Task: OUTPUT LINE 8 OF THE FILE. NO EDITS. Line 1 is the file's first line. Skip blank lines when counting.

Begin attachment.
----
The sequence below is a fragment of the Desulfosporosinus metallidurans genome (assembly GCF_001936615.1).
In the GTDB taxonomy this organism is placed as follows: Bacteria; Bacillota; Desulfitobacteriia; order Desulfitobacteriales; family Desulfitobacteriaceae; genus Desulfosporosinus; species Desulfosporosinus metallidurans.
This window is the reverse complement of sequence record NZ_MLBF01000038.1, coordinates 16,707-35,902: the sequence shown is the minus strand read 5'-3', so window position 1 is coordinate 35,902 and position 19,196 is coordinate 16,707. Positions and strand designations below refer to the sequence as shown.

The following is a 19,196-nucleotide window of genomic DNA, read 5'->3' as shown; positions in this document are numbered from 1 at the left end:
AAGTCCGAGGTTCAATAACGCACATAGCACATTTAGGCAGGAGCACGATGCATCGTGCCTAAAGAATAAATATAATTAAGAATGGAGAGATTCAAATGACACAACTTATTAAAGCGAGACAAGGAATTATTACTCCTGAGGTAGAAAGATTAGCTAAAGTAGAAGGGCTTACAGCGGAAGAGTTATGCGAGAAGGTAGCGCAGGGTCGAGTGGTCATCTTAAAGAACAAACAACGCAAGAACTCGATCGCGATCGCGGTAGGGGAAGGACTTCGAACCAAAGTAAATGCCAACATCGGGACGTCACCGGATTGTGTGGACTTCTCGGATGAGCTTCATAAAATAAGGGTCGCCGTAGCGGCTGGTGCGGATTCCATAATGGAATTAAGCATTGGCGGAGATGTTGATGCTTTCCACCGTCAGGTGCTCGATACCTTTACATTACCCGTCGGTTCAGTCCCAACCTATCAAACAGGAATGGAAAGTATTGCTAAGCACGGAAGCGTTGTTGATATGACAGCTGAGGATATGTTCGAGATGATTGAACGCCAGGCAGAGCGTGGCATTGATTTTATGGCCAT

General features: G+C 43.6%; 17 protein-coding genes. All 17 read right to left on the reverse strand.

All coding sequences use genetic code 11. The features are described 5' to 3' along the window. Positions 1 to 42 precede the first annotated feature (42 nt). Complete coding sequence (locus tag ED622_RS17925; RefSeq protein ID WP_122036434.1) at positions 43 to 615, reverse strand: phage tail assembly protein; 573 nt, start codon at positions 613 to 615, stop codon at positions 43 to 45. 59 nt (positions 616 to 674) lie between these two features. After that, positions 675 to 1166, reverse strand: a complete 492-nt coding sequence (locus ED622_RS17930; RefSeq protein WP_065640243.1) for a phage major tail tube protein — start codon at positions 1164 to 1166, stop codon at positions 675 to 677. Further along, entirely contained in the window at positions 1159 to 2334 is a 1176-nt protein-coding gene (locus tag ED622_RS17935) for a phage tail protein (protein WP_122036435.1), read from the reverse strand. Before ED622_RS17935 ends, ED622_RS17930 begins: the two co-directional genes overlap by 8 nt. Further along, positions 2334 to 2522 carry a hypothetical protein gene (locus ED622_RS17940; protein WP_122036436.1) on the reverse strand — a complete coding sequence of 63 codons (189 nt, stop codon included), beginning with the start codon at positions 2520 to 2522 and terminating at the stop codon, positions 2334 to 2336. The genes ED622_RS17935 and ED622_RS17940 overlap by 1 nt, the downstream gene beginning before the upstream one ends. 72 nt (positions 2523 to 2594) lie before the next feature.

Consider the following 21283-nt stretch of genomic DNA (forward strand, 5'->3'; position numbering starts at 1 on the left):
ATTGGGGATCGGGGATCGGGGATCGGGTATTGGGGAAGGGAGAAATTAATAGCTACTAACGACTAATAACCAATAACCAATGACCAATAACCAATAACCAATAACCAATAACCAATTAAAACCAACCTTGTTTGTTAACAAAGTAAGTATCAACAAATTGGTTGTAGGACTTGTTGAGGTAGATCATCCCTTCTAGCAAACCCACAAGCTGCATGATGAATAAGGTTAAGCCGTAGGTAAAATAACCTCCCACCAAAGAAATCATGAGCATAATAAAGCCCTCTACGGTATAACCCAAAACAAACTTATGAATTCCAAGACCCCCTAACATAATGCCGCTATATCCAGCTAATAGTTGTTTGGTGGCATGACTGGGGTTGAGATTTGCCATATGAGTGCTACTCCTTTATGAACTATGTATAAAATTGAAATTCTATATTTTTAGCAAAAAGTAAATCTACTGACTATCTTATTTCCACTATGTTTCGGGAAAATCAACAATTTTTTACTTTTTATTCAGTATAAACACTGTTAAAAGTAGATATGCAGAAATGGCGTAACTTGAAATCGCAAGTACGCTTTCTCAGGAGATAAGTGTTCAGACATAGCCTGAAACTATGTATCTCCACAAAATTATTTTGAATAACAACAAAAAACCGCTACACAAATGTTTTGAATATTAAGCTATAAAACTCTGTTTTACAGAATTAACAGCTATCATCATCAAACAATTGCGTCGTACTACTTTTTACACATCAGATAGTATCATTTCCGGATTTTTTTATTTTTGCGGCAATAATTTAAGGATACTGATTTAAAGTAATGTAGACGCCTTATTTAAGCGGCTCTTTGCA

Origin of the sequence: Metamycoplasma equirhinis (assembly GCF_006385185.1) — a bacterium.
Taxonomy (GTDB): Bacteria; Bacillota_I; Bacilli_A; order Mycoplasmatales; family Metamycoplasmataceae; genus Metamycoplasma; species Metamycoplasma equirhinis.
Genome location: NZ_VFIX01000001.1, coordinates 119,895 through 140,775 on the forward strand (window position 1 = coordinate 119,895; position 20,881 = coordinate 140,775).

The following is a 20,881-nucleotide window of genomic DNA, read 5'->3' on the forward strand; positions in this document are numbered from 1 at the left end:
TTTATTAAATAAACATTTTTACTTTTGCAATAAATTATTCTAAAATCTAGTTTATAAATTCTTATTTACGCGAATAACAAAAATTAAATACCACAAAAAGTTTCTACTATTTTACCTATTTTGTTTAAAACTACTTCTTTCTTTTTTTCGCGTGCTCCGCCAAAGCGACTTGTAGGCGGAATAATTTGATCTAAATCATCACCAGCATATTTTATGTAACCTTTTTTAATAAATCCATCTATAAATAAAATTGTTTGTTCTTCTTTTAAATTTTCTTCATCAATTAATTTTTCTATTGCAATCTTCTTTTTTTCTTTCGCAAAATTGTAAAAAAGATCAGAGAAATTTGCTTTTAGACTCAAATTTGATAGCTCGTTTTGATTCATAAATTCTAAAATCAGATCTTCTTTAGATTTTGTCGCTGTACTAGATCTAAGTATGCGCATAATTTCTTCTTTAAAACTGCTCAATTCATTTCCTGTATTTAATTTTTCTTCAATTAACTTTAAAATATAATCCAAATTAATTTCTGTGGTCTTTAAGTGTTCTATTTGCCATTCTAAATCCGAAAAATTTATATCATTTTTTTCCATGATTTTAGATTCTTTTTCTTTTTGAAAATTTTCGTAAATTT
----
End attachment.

Consider the following 21283-nt stretch of genomic DNA (forward strand, 5'->3'; position numbering starts at 1 on the left):